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Bishops to revisit concepts on same sex unions based on gospel teachings

MANILA (Agencies) : Philippine bishops have expressed concerns about same sex unions, saying it will likely be on their agenda after the Supreme Court of the United States ruled on June 26 in favour of same sex marriage nationwide in a landmark decision.

The Catholic Bishops’ Conference of The Philippines said the court’s ruling “will not go unheeded” as the bishops will revisit the same sex marriage debate but according to the gospel teachings.

“We shall study it with assiduousness, and revisit our concepts and presuppositions, always with an eye to being faithful to the gospel and to the mission of the Church,” said Archbishop Socrates Villegas, president of the bishop’s conference, in a statement on June 27.

“The Church continues to maintain what it has always taught,” Villegas said, reiterating that marriage is a “permanent union” of man and woman, “in the complementarity of the sexes and the mutual fulfillment that the union of a man and a woman bring into the loftiness of the matrimonial bond.”

“If there is an undeniable difference between man and woman, there is also an undeniable difference between the permanent union of a man and a woman,” he said.

However, Archbishop Villegas reiterated that homosexual people should not be judged or marginalised by the Church or any people.

“I reiterate our commitment to the pastoral solicitude of all, and no bishop, priest, deacon, religious or lay leader actively serving the Church will ever demand to know of a person his or her orientation before serving the person, as The Lord Jesus commands all his disciples to serve,” he said.

“All will continue to find welcome in the Church, while, under the command from the Lord himself, will continue to teach what the Church has unceasingly taught,” he continued.

An “anti-discrimination bill” is currently pending in Congress and some are worried that it could eventually lead to legalisation of same sex unions.

Section 4(e) of the bill is accused of intending to legalise same-sex marriage. The provision states that among the prohibited acts of discrimination are those that “deny an application for or revoke a professional or other kind of license, clearance certification or any other document issued by the government due to the applicant’s sexual orientation or gender identity.”

The provision prevents government agencies from denying individuals to secure ordinary licenses such as driver’s license and other certifications, based on sexual orientation and gender identity.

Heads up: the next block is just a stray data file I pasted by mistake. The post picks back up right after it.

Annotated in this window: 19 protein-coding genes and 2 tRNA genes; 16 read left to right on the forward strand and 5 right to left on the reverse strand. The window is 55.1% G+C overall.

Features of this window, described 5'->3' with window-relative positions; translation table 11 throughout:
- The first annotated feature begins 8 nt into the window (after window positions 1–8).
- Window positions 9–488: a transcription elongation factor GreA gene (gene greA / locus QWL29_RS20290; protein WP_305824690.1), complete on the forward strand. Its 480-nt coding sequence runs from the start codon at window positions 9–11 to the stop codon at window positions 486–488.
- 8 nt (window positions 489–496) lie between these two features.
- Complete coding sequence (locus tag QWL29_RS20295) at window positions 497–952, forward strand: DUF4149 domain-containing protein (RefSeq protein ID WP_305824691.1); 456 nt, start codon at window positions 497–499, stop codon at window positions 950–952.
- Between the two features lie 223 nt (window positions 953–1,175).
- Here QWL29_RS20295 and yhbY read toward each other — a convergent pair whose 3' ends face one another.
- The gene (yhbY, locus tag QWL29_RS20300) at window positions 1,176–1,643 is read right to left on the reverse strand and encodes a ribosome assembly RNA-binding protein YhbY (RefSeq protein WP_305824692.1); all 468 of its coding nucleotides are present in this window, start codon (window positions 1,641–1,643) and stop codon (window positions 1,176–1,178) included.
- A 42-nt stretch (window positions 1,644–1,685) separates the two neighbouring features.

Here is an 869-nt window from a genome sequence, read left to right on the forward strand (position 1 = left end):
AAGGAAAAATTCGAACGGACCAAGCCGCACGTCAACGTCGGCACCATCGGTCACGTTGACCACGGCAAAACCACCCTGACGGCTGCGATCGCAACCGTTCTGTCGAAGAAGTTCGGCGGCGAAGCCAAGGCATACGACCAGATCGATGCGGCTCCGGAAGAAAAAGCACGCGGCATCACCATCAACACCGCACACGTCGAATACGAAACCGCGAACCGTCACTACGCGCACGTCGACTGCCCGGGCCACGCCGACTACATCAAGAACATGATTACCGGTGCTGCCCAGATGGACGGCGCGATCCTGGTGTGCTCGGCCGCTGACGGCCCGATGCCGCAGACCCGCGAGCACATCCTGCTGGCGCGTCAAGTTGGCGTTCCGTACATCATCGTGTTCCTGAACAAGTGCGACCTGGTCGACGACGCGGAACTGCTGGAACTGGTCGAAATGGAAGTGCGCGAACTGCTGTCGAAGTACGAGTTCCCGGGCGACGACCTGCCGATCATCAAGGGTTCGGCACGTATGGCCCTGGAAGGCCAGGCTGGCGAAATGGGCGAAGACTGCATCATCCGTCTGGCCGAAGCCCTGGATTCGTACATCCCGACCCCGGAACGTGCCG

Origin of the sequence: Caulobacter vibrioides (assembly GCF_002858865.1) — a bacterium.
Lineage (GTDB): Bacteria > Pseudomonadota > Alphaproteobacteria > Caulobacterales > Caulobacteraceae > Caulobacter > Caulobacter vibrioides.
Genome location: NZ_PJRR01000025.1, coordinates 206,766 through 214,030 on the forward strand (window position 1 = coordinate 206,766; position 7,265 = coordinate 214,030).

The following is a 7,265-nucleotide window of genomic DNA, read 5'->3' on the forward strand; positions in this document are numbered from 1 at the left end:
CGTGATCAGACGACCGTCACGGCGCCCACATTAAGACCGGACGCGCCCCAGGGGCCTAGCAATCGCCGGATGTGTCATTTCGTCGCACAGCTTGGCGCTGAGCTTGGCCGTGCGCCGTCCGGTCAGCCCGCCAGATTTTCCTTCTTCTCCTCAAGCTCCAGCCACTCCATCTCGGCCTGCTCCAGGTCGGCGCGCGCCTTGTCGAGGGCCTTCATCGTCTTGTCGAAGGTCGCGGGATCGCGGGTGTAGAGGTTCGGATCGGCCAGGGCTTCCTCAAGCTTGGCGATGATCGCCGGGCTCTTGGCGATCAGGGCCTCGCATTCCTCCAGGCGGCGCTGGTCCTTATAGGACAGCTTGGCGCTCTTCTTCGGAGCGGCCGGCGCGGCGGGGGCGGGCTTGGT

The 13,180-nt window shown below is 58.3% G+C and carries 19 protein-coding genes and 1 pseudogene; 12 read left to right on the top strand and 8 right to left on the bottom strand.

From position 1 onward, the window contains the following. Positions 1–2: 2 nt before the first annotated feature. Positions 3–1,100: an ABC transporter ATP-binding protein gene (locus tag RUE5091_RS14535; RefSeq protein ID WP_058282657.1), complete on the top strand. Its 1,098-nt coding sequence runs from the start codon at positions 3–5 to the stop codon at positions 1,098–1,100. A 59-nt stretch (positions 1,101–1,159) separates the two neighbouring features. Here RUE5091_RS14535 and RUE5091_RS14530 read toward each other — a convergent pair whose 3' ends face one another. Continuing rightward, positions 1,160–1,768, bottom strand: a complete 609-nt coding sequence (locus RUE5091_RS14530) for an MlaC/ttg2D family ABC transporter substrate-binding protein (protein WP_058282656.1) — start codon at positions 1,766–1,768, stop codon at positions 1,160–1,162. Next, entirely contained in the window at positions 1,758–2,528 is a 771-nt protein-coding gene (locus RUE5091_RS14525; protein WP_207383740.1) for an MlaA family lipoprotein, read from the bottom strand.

However, lawyers pointed out that legalising same-sex marriage will further require amendment of the Family Code of The Philippines, which defines marriage as a special contract of permanent union between a man and a woman.

“To the legislators who consider through future legislative initiatives giving legal recognition to same sex unions, the Church declares there is no equivalence or even any remote analogy whatsoever in marriage between a man and woman as planned by God and the so-called same sex unions,” Archbishop Villegas said in an earlier statement on March 3.

However, the archbishop said he supports the provisions against second-class treatment of such people in general, but reaffirmed Church teaching against homosexual acts.

Amid calls to recognise same-sex marriage in The Philippines, the head of the Church’s matrimonial tribunal, Archbishop Oscar Cruz, reasserted that such a radical move is going against what nature—let alone God—had intended for humans.

“We can never deny the fact that marriage is between a man and a woman. It is the natural law. It is not between Adam and Adam nor between Eve and Eve,” said the retired bishop of Lingayen-Dagupan in an interview on TV Maria’s Know The Truth show at the end of May.

Also, John Zulueta, executive director of Bagong Pag-asa, an ecumenical support group for persons struggling with unwanted same-sex attraction, believes “love” cannot be used to justify the legal recognition of what is commonly referred to as a domestic partnership between two males or between two females.

“It goes both ways. Like gays, married heterosexual couples do experience temptations. For example, I am married to someone I claim to love, but then comes another person whom I begin to love more than the first. Does this new love justify committing adultery? No, it can’t,” Zulueta told Know The Truth show in another interview in early June.

“While we know that God is love, his love for us is for our own good, not for our destruction,” he added.

Zulueta further explained that the Lord invites everyone, regardless of sexual orientation, to live pure and chaste lives. He said that homosexual desires are not sinful in themselves, and what being sinful is acting on those desires.